[DC:] Based on your research, what is the optimal environment in which to breed innovation?
[JM:] A number of different factors we came across. I think education is hugely important, the education system, many business leaders, many government leaders pointed to the significance of STEM education—science, technology, engineering and mathematics—clearly an important factor. But indeed many more touched on what I would say maybe are softer factors related to the education system. Things like encouraging creative thinking, embracing diversity, because what we’ve seen is that diverse teams have a higher innovation capability than more homogenous teams. So if people learn how to work with people who are different from them and who think differently from them, that is a factor in encouraging a more innovative environment.
I would also add, the culture of taking risk, the culture of not embracing failure, but accepting failure and realizing that failure is part of the innovation process. Those cultural dimensions are very, very important.
[DC:] In terms of accepting failure, do you see a lot of variance between cultures?
[JM:] People often point to the innovation ecosystem and the innovation culture of Silicon Valley as a model for the world, where serial entrepreneurs wear a badge of honor. So I do think, yes, that there is a cultural element in that oftentimes the American culture toward innovation is seen as a strength.
[DC:] In terms of building public-private partnerships, based on your research, what advice would you offer a young person who’s trying to build an effective public-private partnership right now – what should they do, what should they avoid?
[JM:] I would suggest to first try to understand the incentives behind the different stakeholders; understand which stakeholders are related to the issue on both the public side and the private side, and what are their incentives. I think that starting from that position helps to see the forest from the trees, and helps to achieve success. I’d say another element is simply to be passionate and persistent about the issue.
[DC:] Switching gears a bit. A hot topic in Washington and all across the United States is job creation. How can manufacturing spur high-value job creation in America?
[JM:] I think advanced manufacturing can spur high-value job creation in America.
[DC:] What do you mean by that?
[JM:] We say this concept of advanced products—technologically sophisticated products—and technologically sophisticated processes that go into the creation of those products. For example, we in the United States have lost a lot of manufacturing employment over the past few decades in areas like toys, certain types of furniture, shoes, certain apparel, et cetera. It’s not to say that all shoes are low-end products, but relatively speaking to other products, they’re perhaps not quite as sophisticated in either the product dimension or the process dimension.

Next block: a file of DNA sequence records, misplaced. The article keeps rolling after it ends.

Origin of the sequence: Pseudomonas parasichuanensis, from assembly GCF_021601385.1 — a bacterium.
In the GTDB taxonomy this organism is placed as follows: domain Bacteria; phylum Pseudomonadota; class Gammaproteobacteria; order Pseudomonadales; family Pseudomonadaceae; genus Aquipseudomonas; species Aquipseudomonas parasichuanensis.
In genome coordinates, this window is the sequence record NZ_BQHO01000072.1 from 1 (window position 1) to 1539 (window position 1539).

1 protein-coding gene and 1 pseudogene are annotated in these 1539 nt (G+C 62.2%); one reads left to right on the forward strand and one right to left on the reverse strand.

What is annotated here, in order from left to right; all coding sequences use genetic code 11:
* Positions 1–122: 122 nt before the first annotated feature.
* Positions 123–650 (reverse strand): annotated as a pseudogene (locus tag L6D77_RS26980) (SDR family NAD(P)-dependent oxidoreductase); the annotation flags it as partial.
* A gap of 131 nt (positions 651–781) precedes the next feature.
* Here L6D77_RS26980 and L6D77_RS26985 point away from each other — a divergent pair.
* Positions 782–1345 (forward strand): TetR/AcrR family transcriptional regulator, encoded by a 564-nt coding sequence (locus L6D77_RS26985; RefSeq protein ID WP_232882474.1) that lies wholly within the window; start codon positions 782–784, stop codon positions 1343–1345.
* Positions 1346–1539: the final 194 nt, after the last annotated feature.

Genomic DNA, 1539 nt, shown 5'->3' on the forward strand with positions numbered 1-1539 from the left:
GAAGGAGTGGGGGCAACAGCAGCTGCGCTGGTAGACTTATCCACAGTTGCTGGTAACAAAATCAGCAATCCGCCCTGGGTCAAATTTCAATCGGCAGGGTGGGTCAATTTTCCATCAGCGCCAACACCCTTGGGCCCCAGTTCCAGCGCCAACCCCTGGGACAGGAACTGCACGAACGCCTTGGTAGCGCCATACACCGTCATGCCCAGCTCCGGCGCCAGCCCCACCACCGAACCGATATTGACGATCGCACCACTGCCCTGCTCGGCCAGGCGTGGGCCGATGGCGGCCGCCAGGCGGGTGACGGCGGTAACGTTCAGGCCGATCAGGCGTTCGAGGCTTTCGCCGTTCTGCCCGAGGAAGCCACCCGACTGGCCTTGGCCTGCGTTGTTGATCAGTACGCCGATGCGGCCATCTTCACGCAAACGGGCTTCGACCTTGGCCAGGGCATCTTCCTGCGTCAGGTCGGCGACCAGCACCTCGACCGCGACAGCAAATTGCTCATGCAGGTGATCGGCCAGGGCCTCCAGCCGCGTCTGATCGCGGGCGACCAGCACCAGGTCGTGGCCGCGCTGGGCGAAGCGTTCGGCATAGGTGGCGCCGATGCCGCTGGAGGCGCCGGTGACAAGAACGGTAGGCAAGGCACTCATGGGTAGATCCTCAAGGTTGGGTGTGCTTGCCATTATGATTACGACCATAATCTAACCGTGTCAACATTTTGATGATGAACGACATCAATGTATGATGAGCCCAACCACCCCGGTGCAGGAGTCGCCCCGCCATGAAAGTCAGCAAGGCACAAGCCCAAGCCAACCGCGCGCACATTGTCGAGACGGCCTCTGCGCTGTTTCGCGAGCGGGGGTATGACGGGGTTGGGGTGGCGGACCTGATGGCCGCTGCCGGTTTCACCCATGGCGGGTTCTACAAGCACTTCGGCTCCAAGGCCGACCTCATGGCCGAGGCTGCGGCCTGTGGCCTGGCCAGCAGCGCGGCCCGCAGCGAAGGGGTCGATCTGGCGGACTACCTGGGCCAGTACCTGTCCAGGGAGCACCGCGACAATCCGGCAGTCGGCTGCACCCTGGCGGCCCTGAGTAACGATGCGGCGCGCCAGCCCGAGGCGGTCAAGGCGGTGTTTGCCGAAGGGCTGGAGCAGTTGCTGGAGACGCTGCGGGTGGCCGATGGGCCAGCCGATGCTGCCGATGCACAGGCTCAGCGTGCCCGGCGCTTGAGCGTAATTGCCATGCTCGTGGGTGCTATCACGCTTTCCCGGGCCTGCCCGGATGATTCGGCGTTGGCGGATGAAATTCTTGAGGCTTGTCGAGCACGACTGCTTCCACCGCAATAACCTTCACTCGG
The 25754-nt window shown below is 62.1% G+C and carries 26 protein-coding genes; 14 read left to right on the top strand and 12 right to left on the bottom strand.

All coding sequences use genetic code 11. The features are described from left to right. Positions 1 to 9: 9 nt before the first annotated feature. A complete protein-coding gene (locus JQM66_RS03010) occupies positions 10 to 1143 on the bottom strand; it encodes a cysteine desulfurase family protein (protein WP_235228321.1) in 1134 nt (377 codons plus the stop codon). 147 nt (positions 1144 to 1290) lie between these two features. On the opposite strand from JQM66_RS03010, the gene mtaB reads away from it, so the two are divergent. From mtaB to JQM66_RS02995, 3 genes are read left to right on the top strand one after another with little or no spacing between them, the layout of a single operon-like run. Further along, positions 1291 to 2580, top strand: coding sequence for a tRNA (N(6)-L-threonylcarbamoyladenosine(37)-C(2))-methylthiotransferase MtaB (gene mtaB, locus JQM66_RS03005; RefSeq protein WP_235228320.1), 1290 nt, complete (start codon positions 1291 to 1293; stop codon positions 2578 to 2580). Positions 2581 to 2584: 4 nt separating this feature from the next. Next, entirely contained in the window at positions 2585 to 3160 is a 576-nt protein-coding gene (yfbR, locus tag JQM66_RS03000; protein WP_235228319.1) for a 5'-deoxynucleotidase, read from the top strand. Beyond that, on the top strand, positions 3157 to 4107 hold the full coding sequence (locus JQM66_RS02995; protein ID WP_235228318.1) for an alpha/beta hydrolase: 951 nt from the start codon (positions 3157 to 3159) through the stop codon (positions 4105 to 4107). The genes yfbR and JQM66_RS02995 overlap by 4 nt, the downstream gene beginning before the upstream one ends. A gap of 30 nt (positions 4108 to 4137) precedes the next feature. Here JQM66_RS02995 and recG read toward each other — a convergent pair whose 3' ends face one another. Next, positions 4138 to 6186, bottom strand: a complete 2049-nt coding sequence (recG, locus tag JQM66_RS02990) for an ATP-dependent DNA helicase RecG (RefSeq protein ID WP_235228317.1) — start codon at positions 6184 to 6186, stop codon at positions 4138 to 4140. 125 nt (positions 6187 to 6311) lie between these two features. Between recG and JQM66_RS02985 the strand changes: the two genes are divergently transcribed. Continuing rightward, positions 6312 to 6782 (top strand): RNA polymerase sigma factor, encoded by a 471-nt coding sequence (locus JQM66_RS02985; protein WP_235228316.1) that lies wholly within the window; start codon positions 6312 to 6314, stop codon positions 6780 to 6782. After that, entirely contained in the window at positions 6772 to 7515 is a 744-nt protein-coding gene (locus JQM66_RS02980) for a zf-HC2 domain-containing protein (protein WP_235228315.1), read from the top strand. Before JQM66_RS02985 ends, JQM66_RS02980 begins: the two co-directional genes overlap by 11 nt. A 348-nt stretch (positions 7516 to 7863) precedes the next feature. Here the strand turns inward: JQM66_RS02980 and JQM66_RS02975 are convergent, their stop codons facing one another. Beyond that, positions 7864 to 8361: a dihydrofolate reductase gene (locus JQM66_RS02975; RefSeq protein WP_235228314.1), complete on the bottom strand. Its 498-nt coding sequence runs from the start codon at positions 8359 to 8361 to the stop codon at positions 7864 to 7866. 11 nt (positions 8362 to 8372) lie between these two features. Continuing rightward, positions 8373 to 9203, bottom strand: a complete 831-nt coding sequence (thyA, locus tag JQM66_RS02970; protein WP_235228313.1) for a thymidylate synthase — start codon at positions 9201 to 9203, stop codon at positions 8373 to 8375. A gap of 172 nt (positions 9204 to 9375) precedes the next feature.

I think those types of jobs that were associated with the production of those goods are not coming back to the United States, and I’m frankly not sure if that should be, from a policy perspective, the aspiration. I think the aspiration from a policy perspective is to focus on sophisticated products, and on the medium-level skills that are often tied to the creation of those products. It’s not just the top engineers or the brilliant innovators and designers of Silicon Valley.
The medium level would be skilled trades people, welding and tool and die makers. Those types of jobs, those skills, are incredibly important because manufacturing – creating products—is about know-how. It’s not necessarily about knowledge; knowledge is something that you can look up in an encyclopedia or read in a textbook. Know-how is knowledge by doing. It’s experiential learning, and that skill set that comes with that, the people who work in production facilities, even if they’re not the brilliant, high-end engineer, they have very, very important skill sets, and if we lose those skill sets in the United States, it’s a real threat to our innovation capability.
[DC:] Would you say that there has been a manufacturing resurgence in the United States?
[JM:] I would say that there has been a significant change in the dialogue around manufacturing in the United States, and for the better. I think that in the past there was this simplistic notion that there was a services sector and a manufacturing sector, and why focus on the manufacturing sector because it’s a declining industry; it’s not future oriented. I think recently that dialogue has changed with the recognition that there is a linkage between advanced manufacturing and the innovation capability of the nation. We should value the skills that are associated with making high-end products.